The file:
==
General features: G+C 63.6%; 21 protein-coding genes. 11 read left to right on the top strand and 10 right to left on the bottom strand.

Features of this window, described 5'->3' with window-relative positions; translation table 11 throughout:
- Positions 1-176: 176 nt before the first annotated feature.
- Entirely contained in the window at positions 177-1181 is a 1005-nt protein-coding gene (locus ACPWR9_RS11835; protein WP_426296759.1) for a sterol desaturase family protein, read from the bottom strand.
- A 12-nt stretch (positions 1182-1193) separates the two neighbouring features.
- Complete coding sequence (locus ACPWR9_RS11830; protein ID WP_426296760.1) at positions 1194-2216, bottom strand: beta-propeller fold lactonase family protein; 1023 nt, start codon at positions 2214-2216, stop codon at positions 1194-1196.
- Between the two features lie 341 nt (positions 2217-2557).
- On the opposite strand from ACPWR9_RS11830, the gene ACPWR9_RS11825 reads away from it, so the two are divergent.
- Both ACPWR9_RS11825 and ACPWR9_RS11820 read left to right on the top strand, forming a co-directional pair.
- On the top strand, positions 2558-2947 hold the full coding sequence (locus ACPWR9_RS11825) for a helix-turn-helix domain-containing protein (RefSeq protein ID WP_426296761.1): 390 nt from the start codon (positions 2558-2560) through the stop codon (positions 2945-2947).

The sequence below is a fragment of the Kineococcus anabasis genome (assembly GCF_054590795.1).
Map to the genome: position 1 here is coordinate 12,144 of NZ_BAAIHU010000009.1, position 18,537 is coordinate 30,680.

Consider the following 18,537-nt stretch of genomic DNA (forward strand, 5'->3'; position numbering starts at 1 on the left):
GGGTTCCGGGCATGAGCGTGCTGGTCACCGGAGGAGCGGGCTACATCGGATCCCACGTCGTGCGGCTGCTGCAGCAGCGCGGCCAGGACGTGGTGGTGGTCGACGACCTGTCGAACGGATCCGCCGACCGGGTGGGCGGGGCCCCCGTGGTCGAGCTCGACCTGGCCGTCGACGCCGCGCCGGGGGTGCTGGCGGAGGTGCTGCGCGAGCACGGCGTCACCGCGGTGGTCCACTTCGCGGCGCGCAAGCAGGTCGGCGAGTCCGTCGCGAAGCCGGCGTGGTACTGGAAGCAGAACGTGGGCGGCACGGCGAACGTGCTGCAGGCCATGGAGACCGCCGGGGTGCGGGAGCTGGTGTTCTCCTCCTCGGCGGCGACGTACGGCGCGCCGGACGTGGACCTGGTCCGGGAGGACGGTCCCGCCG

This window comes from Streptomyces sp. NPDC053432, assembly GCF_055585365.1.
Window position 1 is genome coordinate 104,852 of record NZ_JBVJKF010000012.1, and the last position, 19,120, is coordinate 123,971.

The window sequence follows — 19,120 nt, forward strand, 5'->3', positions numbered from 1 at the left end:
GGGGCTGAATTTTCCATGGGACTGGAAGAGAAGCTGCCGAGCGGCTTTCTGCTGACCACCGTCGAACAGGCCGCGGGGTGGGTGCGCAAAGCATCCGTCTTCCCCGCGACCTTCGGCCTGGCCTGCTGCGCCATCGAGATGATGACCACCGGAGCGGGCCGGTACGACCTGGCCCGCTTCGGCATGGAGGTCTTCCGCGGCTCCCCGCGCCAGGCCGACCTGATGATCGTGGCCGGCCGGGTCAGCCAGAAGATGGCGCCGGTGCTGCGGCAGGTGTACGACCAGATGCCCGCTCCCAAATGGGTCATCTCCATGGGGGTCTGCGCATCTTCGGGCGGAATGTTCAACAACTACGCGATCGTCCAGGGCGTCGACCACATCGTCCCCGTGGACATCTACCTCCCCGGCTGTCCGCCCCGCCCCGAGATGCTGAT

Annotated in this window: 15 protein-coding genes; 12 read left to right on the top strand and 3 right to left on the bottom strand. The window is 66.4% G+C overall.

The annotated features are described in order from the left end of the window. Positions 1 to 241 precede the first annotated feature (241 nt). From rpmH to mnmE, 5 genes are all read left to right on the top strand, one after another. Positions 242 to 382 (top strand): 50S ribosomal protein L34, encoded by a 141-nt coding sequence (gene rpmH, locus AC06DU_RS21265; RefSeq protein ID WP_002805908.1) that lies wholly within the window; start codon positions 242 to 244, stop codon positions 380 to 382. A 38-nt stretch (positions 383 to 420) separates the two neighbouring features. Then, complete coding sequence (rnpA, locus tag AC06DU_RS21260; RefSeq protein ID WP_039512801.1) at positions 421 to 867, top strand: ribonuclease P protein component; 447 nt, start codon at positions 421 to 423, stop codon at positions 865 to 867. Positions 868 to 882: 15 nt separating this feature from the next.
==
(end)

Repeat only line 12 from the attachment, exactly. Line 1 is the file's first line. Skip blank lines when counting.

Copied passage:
Map to the genome: position 1 here is coordinate 12,144 of NZ_BAAIHU010000009.1, position 18,537 is coordinate 30,680.